This book deals with the legislation in a group of ancient Greek cities - Miletus as well as Olbia, Istros, Tomis, Dionysopolis, Odessos, Apollonia, its colonies on the western shores of the Black Sea -, and it is based on the exhaustive study of public documents inscribed in stone. About 680 inscriptions of this kind have survived to our days. Apart from analyzing decrees, most commonly used in the constitutional study of ancient Greek cities, this book tries to extract data from tituli honoraria and other types of inscriptions popular in the late-Hellenistic and Roman Ages. As an exceptionally high proportion of ist inscriptions can be dated to a particular year, Miletus is particularly suited to a study of this nature. Even though most evidence is Hellenistic and Imperial, it demonstrates that a common pattern in legislation established in the archaic age, when Miletus planted ist Pontic colonies, was still detectible hundreds of years later. Despite ist being a study of legislation in Miletus and ist Pontic colonies, some questions treated are of a more general nature: those pertaining to the ties between Greek metropoleis and their colonies, to democracy in the Hellenistic world, and to the influence of Rome in the shift from Greek democracy to oligarchy.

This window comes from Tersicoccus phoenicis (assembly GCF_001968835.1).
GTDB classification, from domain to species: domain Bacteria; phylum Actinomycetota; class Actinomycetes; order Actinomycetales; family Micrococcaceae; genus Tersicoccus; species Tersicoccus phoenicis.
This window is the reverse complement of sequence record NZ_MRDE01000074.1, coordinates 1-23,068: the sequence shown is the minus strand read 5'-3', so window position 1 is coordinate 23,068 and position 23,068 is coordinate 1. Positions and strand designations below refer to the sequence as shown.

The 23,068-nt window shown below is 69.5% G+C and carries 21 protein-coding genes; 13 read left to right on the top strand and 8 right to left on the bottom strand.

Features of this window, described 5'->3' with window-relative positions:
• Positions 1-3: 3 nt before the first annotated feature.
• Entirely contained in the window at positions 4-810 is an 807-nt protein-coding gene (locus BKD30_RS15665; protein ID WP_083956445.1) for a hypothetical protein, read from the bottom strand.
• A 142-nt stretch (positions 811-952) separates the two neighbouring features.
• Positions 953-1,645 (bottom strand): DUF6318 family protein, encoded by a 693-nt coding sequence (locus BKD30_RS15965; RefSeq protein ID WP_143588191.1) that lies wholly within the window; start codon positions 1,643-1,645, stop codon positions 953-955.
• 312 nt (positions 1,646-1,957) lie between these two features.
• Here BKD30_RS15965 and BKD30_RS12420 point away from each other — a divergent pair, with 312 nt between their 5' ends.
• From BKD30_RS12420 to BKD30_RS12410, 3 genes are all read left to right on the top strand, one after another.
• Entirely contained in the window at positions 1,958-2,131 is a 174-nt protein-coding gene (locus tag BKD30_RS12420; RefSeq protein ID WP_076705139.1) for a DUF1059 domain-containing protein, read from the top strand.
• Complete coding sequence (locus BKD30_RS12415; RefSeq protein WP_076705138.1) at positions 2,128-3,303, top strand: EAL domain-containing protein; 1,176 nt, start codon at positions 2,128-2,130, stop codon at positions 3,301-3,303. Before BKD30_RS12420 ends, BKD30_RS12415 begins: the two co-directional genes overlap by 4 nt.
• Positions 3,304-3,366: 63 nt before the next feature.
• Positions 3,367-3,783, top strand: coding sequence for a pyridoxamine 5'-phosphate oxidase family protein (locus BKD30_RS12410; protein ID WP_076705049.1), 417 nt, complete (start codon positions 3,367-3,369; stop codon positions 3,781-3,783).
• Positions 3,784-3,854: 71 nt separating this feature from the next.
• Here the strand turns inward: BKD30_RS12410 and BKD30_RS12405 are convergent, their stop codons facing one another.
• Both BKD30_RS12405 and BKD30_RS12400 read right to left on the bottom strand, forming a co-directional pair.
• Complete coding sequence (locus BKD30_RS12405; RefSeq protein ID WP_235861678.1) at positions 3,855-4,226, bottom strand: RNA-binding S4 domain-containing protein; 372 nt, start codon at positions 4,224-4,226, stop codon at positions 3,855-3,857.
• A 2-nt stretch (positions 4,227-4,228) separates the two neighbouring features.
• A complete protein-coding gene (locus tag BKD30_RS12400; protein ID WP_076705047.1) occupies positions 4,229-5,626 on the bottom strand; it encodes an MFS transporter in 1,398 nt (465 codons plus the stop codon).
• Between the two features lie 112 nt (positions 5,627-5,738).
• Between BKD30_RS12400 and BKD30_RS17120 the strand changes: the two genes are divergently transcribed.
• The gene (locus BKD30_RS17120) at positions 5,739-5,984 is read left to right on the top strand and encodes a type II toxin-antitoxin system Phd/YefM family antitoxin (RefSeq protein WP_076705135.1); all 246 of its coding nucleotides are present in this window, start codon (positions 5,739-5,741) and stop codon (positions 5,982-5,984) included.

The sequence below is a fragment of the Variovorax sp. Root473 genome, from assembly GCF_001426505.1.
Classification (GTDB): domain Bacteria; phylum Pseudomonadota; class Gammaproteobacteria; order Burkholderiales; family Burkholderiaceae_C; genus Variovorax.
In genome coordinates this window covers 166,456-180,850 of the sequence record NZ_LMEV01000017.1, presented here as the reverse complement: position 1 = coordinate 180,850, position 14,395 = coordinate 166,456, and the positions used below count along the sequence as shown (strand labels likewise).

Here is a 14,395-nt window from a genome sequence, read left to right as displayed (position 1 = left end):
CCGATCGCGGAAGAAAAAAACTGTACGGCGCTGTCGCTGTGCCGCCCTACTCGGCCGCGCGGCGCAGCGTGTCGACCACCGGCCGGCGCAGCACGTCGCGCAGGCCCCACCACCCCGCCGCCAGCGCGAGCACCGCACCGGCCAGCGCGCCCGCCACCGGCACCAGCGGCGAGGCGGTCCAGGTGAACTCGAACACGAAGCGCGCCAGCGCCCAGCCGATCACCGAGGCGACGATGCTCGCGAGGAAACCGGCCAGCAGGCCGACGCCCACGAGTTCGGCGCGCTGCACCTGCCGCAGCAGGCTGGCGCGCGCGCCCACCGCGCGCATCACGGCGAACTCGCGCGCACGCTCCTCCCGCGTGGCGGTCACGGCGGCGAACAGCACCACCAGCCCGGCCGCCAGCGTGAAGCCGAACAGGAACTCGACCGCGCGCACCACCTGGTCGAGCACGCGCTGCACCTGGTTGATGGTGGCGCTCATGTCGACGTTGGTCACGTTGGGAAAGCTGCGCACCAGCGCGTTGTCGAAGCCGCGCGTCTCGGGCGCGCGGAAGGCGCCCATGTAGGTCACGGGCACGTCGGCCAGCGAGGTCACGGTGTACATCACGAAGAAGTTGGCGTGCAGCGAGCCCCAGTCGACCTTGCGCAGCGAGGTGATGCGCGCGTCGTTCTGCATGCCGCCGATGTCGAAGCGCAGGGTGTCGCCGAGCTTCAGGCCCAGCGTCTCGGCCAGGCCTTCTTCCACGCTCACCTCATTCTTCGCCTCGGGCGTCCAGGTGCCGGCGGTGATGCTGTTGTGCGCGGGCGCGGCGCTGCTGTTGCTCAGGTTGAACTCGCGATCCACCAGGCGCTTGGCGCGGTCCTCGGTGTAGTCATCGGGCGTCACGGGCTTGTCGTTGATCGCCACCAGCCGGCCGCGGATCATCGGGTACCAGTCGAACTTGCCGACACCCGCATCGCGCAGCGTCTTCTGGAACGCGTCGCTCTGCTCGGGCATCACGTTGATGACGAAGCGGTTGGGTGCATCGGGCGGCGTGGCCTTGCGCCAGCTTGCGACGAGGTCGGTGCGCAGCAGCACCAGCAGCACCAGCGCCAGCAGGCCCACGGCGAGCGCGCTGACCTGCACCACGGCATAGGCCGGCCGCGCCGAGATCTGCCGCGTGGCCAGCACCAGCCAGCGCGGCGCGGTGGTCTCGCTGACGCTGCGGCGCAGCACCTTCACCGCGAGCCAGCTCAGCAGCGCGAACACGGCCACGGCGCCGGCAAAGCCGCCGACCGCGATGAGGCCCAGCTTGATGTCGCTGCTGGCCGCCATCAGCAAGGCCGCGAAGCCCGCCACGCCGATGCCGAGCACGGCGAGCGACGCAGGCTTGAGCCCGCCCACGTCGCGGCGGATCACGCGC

The book shows that Miletus and ist Pontic colonies were thriving democracies throughout the Hellenistic Age, with a legislation different to that in Athens. Inscriptions from Miletus attest the turn from democracy to oligarchy as late as the early 1st century A.D., which occurred almost certainly under the influence of Rome distrustful of Greek democracy.